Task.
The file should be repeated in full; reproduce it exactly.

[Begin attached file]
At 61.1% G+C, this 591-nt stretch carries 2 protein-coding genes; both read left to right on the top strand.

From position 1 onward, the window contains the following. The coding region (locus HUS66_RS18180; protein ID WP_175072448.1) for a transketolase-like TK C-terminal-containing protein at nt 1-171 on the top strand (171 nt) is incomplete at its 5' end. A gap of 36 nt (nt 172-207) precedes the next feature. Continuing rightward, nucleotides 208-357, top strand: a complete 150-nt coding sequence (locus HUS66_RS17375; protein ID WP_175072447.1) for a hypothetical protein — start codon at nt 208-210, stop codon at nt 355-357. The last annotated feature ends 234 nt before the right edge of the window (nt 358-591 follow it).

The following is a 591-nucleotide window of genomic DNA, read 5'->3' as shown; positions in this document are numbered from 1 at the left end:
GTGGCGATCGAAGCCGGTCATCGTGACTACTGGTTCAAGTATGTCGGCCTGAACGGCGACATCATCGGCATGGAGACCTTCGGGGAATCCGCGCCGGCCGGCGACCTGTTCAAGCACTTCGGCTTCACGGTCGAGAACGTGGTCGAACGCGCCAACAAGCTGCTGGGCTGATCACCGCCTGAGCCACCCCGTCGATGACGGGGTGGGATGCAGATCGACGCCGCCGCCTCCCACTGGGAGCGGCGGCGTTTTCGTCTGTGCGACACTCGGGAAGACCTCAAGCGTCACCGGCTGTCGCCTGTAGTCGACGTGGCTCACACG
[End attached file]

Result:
At 61.1% G+C, this 591-nt stretch carries 2 protein-coding genes; both read left to right on the top strand.

From position 1 onward, the window contains the following. The coding region (locus HUS66_RS18180; protein ID WP_175072448.1) for a transketolase-like TK C-terminal-containing protein at nt 1-171 on the top strand (171 nt) is incomplete at its 5' end. A gap of 36 nt (nt 172-207) precedes the next feature. Continuing rightward, nucleotides 208-357, top strand: a complete 150-nt coding sequence (locus HUS66_RS17375; protein ID WP_175072447.1) for a hypothetical protein — start codon at nt 208-210, stop codon at nt 355-357. The last annotated feature ends 234 nt before the right edge of the window (nt 358-591 follow it).

The following is a 591-nucleotide window of genomic DNA, read 5'->3' as shown; positions in this document are numbered from 1 at the left end:
GTGGCGATCGAAGCCGGTCATCGTGACTACTGGTTCAAGTATGTCGGCCTGAACGGCGACATCATCGGCATGGAGACCTTCGGGGAATCCGCGCCGGCCGGCGACCTGTTCAAGCACTTCGGCTTCACGGTCGAGAACGTGGTCGAACGCGCCAACAAGCTGCTGGGCTGATCACCGCCTGAGCCACCCCGTCGATGACGGGGTGGGATGCAGATCGACGCCGCCGCCTCCCACTGGGAGCGGCGGCGTTTTCGTCTGTGCGACACTCGGGAAGACCTCAAGCGTCACCGGCTGTCGCCTGTAGTCGACGTGGCTCACACG